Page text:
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Bowl barrow 490m south east of Milton Cross

List Entry Summary

This monument is scheduled under the Ancient Monuments and Archaeological Areas Act 1979 as amended as it appears to the Secretary of State to be of national importance. This entry is a copy, the original is held by the Department for Culture, Media and Sport.

Name: Bowl barrow 490m south east of Milton Cross

List entry Number: 1014112

Location

The monument may lie within the boundary of more than one authority.

County:

District: County of Herefordshire

District Type: Unitary Authority

Parish: Pembridge

National Park: Not applicable to this List entry.

Grade: Not applicable to this List entry.

Date first scheduled: 22-Mar-1996

Date of most recent amendment: Not applicable to this List entry.

Legacy System Information

The contents of this record have been generated from a legacy data system.

Legacy System: RSM

UID: 27505

Asset Groupings

This list entry does not comprise part of an Asset Grouping. Asset Groupings are not part of the official record but are added later for information.

List entry Description

Summary of Monument

Legacy Record - This information may be included in the List Entry Details.

Reasons for Designation

Bowl barrows, the most numerous form of round barrow, are funerary monuments dating from the Late Neolithic period to the Late Bronze Age, with most examples belonging to the period 2400-1500 BC. They were constructed as earthen or rubble mounds, sometimes ditched, which covered single or multiple burials. They occur either in isolation or grouped as cemeteries and often acted as a focus for burials in later periods. Often superficially similar, although differing widely in size, they exhibit regional variations in form and a diversity of burial practices. There are over 10,000 surviving bowl barrows recorded nationally (many more have already been destroyed), occurring across most of lowland Britain. Often occupying prominent locations, they are a major historic element in the modern landscape and their considerable variation of form and longevity as a monument type provide important information on the diversity of beliefs and social organisations amongst early prehistoric communities. They are particularly representative of their period and a substantial proportion of surviving examples are considered worthy of protection.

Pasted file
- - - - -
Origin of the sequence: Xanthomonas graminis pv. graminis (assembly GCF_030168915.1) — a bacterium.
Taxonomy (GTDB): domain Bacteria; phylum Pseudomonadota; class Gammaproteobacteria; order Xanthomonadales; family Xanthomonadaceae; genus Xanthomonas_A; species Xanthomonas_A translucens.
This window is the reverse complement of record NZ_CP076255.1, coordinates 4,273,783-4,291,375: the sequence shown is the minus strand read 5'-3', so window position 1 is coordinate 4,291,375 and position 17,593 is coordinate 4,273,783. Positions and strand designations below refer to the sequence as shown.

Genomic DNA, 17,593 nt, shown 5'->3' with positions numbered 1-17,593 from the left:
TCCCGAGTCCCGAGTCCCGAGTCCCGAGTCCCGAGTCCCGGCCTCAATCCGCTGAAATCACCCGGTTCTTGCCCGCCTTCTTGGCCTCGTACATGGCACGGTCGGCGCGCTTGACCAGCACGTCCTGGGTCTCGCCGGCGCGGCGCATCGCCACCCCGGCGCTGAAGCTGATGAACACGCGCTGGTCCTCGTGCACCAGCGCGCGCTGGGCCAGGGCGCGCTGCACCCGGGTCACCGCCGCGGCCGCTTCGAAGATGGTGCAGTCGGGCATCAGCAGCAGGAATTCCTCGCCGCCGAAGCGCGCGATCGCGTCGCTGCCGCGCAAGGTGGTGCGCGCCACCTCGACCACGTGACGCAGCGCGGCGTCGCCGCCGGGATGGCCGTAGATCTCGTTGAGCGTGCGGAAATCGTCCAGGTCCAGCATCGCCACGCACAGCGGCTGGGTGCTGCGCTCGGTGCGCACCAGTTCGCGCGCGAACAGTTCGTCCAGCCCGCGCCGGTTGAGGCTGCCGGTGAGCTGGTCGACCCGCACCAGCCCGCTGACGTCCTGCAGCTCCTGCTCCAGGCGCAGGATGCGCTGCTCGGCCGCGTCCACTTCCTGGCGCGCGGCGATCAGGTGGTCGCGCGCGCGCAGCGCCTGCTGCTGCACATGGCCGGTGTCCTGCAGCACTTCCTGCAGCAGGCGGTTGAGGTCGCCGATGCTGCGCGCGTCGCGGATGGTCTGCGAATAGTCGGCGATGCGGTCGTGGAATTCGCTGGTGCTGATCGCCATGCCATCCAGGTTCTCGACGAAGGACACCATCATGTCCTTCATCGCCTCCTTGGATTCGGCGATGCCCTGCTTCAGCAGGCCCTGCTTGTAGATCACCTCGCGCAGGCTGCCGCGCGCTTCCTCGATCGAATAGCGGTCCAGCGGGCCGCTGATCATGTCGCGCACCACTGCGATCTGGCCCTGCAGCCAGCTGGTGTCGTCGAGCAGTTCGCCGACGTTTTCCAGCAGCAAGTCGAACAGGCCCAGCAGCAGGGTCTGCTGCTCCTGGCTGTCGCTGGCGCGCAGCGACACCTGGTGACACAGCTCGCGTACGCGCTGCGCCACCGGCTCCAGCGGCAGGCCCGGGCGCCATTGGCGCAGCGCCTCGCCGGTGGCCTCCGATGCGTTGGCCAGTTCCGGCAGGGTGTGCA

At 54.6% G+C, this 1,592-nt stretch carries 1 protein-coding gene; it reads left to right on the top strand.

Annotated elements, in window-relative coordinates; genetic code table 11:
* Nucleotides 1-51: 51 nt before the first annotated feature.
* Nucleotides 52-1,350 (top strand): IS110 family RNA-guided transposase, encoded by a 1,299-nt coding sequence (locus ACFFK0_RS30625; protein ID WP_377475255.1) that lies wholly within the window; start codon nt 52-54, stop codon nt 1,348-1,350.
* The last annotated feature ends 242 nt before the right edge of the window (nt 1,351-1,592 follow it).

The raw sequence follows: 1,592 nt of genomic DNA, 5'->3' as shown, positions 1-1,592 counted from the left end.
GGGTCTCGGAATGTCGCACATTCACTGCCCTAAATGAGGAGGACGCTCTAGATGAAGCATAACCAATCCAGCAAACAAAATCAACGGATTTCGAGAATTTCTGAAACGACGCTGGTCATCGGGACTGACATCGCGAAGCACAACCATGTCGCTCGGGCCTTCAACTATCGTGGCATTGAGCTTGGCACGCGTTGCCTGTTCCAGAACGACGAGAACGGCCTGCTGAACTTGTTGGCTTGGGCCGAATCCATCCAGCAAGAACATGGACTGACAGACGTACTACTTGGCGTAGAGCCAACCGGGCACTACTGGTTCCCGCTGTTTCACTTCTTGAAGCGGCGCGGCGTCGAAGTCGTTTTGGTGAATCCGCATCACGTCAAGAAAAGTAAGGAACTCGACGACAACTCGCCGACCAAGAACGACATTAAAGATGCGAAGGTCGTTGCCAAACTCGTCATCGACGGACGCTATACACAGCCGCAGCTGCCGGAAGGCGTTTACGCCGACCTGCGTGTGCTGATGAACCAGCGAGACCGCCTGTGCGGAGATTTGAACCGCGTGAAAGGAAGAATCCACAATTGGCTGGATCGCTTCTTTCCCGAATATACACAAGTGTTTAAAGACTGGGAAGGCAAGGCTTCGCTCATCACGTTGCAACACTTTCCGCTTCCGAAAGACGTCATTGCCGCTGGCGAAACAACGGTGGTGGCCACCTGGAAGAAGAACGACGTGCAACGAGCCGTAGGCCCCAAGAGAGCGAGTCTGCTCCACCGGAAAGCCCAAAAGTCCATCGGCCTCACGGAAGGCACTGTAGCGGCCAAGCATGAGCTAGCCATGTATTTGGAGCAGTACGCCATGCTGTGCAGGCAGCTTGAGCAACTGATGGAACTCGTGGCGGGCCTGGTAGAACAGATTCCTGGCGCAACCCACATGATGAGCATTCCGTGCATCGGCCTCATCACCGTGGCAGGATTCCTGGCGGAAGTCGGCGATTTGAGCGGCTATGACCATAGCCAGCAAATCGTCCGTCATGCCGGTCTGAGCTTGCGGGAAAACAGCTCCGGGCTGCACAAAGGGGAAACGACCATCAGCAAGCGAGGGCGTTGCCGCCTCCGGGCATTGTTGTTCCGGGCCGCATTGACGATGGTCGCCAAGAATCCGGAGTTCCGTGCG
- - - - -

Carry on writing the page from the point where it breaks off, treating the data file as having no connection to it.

The bowl barrow 490m south east of Milton Cross is a well preserved example of this class of monument. The barrow mound will retain evidence for its method and phases of construction and for the burial or burials within, enhancing our understanding of the technology, social organisation, and beliefs of its builders. The accumulated ditch fills will contain environmental evidence of activity at and around the barrow, during its initial construction and subsequent periods, including any reuse or refurbishment. The buried ground surface beneath the mound itself will similarly preserve environmental evidence for the prehistoric landscape in it was constructed. The close relationship of the monument with the two neighbouring barrows enhances interest in the individual monuments, and in the group as a focus of burial activity which may have continued over a prolonged period.

History

Legacy Record - This information may be included in the List Entry Details.

Details

The monument includes the earthwork and buried remains of a bowl barrow, situated on a level floodplain north of the River Arrow. The land was seasonally flooded and subsesquently divided by a series of drains, many of which have now been filled in. The barrow is in the middle of a line of three similar examples, extending WSW-ENE. A section of Rowe Ditch stretches north- south across the valley for c.800m, passing 250m west of the most westerly of the group. The remains of this middle barrow include an earthen mound, circular in form, and c.24m in diameter by c.0.7m high. Material for the construction of this mound will have been obtained from a surrounding ditch which is now completely infilled. Before the advent of ploughing and the construction of the nearby drains and field boundaries, the three monuments would have formed a clearly visible alignment across the flat valley floor. The other two barrows are the subject of separate schedulings (SM27490, SM27506), as is the Rowe Ditch.

MAP EXTRACT The site of the monument is shown on the attached map extract. It includes a 2 metre boundary around the archaeological features, considered to be essential for the monument's support and preservation.

Selected Sources

Books and journals
Watson, M D, 'Transactions of the Shropshire Archaeological and Historical Soc' in Ring-Ditches of the Upper Severn Valley, , Vol. 67, (1991), 9-14
Other
H&W SMR Officer, (1994)

National Grid Reference: SO 38507 60204

Map

Map
© Crown Copyright and database right 2017. All rights reserved. Ordnance Survey Licence number 100024900.
© British Crown and SeaZone Solutions Limited 2017. All rights reserved. Licence number 102006.006.
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The above map is for quick reference purposes only and may not be to scale. For a copy of the full scale map, please see the attached PDF - 1014112 .pdf

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This copy shows the entry on 23-Nov-2017 at 05:51:18.

End of official listing